I enjoy creating color images from three grayscale images. The post linked here will explain how to create color astronomical images. The colors assigned are not necessarily what the human eye would see, but are used to bring out details. Visit the gallery of previous Astro-Images. Unless otherwise noted, all images are made by me using three original grayscales from the Hubble Legacy Archive.
It rises like a two-horned monster out of the dark clouds below. Instead, it is a lobe of dust and gas illuminated and eroded by intensely powerful stars out of the field of view to the right. Part of the Trifid Nebula, discovered in 1764 by Charles Messier, this lobe is a star forming region. The ‘horns’ and ‘tadpole’ appearances are due to the presence of very dense clumps of dust and gas at the tips which are more slowly blown to the left by the strong stellar winds. The three-lobed Trifid is in Sagittarius. This Hubble image is only a small part of the entire nebula.
The first of two ghosts, and another John Herschel discovery, the Ghost of Jupiter is found in the southern skies in the constellation Hydra. It appears about the same size as Jupiter to the eye. Two jets puncture the sphere of gases to the lower left and upper right. This nebula is another example of the death throes of a sun-like star.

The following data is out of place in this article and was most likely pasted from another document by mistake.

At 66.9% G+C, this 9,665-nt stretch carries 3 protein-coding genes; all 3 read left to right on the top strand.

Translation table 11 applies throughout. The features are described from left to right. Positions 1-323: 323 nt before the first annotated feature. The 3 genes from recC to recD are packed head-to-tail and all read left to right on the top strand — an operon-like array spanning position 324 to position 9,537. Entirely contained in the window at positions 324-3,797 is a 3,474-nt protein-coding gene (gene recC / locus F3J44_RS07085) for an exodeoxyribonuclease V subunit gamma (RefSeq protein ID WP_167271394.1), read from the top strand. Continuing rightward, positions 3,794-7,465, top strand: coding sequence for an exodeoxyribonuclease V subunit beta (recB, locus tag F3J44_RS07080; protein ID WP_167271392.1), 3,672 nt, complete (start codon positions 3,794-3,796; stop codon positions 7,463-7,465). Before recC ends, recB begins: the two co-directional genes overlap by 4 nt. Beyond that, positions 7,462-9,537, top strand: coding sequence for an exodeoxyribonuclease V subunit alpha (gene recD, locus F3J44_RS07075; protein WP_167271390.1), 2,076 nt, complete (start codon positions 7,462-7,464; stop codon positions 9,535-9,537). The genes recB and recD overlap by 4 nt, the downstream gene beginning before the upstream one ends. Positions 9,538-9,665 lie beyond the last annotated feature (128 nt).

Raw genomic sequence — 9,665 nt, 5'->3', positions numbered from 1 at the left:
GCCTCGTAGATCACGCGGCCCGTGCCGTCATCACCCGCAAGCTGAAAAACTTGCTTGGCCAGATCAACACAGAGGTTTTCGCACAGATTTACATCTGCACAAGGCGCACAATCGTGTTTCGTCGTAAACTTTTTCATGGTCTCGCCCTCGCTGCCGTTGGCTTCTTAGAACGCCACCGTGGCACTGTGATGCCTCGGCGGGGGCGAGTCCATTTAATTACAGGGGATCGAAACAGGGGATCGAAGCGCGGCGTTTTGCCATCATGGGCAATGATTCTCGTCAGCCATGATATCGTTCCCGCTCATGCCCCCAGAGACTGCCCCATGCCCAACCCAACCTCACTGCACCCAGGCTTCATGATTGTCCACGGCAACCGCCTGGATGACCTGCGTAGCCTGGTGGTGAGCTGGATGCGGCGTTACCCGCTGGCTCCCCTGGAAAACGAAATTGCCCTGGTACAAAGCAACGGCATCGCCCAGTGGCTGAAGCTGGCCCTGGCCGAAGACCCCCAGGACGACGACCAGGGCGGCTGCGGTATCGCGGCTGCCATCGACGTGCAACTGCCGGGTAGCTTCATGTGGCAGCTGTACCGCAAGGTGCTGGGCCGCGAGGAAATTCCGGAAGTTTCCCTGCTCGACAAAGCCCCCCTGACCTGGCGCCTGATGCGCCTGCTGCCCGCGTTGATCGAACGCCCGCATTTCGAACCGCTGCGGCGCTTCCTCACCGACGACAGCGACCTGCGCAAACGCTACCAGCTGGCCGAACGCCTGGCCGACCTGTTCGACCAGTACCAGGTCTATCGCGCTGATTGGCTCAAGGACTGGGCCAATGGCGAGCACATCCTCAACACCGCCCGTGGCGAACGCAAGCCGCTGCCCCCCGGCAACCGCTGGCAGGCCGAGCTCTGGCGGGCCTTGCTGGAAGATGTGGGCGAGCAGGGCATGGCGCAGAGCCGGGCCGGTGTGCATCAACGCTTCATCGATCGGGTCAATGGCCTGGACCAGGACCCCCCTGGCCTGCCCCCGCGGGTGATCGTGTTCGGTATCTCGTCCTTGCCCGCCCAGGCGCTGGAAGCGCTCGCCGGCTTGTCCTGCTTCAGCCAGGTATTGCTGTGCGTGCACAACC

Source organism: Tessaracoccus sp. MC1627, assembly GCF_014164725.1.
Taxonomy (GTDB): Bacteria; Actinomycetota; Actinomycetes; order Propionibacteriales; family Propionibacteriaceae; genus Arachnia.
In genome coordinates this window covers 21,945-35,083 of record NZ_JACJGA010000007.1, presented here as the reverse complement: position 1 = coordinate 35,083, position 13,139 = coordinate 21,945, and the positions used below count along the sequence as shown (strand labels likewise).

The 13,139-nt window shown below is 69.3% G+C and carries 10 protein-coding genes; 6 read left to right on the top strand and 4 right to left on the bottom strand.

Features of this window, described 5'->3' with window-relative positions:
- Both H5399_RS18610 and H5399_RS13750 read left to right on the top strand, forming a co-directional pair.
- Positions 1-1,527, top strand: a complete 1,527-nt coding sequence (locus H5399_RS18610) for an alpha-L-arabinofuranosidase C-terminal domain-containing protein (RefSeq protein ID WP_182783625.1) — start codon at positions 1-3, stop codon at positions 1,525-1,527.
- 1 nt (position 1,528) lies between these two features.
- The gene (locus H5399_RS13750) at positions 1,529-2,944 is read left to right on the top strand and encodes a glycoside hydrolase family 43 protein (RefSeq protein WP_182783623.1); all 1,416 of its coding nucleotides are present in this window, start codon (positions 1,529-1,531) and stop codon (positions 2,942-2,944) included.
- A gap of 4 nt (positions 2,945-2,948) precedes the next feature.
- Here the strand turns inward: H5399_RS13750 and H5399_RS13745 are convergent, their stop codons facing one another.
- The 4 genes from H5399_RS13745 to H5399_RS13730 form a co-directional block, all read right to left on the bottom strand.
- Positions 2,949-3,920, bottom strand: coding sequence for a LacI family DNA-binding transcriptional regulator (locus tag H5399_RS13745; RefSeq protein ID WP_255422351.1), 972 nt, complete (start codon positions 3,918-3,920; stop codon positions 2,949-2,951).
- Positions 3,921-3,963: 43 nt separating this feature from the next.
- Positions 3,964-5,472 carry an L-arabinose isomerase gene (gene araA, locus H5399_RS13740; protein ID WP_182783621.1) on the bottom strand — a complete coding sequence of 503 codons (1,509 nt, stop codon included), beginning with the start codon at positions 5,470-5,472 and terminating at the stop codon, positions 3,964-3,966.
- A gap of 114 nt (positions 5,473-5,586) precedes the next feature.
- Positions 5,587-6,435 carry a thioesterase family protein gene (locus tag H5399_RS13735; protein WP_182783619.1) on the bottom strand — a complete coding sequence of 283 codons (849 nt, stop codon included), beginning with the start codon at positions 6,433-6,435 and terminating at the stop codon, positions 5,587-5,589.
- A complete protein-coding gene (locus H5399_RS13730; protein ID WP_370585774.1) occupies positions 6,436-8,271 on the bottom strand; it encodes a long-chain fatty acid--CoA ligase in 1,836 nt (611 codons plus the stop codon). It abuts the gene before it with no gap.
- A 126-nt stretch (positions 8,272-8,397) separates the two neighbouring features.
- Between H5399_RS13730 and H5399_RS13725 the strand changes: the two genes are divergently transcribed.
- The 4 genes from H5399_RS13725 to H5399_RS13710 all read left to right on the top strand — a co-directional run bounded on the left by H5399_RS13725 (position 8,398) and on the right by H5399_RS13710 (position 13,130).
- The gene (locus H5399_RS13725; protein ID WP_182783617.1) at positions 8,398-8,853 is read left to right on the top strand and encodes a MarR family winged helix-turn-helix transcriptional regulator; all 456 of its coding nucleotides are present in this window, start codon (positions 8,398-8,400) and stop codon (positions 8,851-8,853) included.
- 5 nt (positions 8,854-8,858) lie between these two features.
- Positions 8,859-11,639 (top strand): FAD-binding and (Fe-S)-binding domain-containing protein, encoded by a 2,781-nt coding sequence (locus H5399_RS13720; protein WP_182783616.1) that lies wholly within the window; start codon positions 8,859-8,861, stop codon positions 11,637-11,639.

The second ghost was discovered in the constellation Ophiuchus by William Herschel in the late 1700s. William, his sister Caroline, and his son John, all made many discoveries in the night sky. This planetary nebula is also called the Little Ghost and is featured in APoD. The round shape of glowing gas resembles a planet in a telescopic view.
Found in the constellation Coma Berenices in 1779, this galaxy appears to have a black eye. A large amount of dust effectively obscures the light from behind. New stars are forming in the dense dust clouds. Careful analysis of the light indicates there are actually two galaxies superimposed upon each other and rotating in opposite directions. The counter-rotation is likely the result of a collision long ago. A wider view is available in this APoD post.